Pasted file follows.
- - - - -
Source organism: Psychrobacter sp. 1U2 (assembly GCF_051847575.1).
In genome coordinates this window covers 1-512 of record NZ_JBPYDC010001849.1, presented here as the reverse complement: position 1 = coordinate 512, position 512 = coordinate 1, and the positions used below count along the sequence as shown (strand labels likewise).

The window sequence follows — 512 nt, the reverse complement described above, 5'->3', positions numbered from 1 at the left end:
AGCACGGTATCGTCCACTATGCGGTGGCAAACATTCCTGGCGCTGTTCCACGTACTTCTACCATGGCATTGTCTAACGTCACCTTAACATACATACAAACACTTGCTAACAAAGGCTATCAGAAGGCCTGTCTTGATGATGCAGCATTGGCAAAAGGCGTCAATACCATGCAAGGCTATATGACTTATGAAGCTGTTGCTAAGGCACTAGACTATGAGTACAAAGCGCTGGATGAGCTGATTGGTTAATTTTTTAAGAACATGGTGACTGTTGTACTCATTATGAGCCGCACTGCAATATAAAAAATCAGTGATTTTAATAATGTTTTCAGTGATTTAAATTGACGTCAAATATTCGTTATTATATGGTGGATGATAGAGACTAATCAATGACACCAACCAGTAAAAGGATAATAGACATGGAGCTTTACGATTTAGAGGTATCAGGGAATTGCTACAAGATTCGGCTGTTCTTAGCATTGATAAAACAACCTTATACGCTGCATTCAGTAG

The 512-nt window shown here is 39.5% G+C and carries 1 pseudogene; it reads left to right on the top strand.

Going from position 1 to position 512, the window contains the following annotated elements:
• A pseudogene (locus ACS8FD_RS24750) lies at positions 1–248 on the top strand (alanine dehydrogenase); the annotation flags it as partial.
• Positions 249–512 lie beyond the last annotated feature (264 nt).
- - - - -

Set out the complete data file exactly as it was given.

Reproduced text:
Source organism: Psychrobacter sp. 1U2 (assembly GCF_051847575.1).
In genome coordinates this window covers 1-512 of record NZ_JBPYDC010001849.1, presented here as the reverse complement: position 1 = coordinate 512, position 512 = coordinate 1, and the positions used below count along the sequence as shown (strand labels likewise).

The window sequence follows — 512 nt, the reverse complement described above, 5'->3', positions numbered from 1 at the left end:
AGCACGGTATCGTCCACTATGCGGTGGCAAACATTCCTGGCGCTGTTCCACGTACTTCTACCATGGCATTGTCTAACGTCACCTTAACATACATACAAACACTTGCTAACAAAGGCTATCAGAAGGCCTGTCTTGATGATGCAGCATTGGCAAAAGGCGTCAATACCATGCAAGGCTATATGACTTATGAAGCTGTTGCTAAGGCACTAGACTATGAGTACAAAGCGCTGGATGAGCTGATTGGTTAATTTTTTAAGAACATGGTGACTGTTGTACTCATTATGAGCCGCACTGCAATATAAAAAATCAGTGATTTTAATAATGTTTTCAGTGATTTAAATTGACGTCAAATATTCGTTATTATATGGTGGATGATAGAGACTAATCAATGACACCAACCAGTAAAAGGATAATAGACATGGAGCTTTACGATTTAGAGGTATCAGGGAATTGCTACAAGATTCGGCTGTTCTTAGCATTGATAAAACAACCTTATACGCTGCATTCAGTAG

The 512-nt window shown here is 39.5% G+C and carries 1 pseudogene; it reads left to right on the top strand.

Going from position 1 to position 512, the window contains the following annotated elements:
• A pseudogene (locus ACS8FD_RS24750) lies at positions 1–248 on the top strand (alanine dehydrogenase); the annotation flags it as partial.
• Positions 249–512 lie beyond the last annotated feature (264 nt).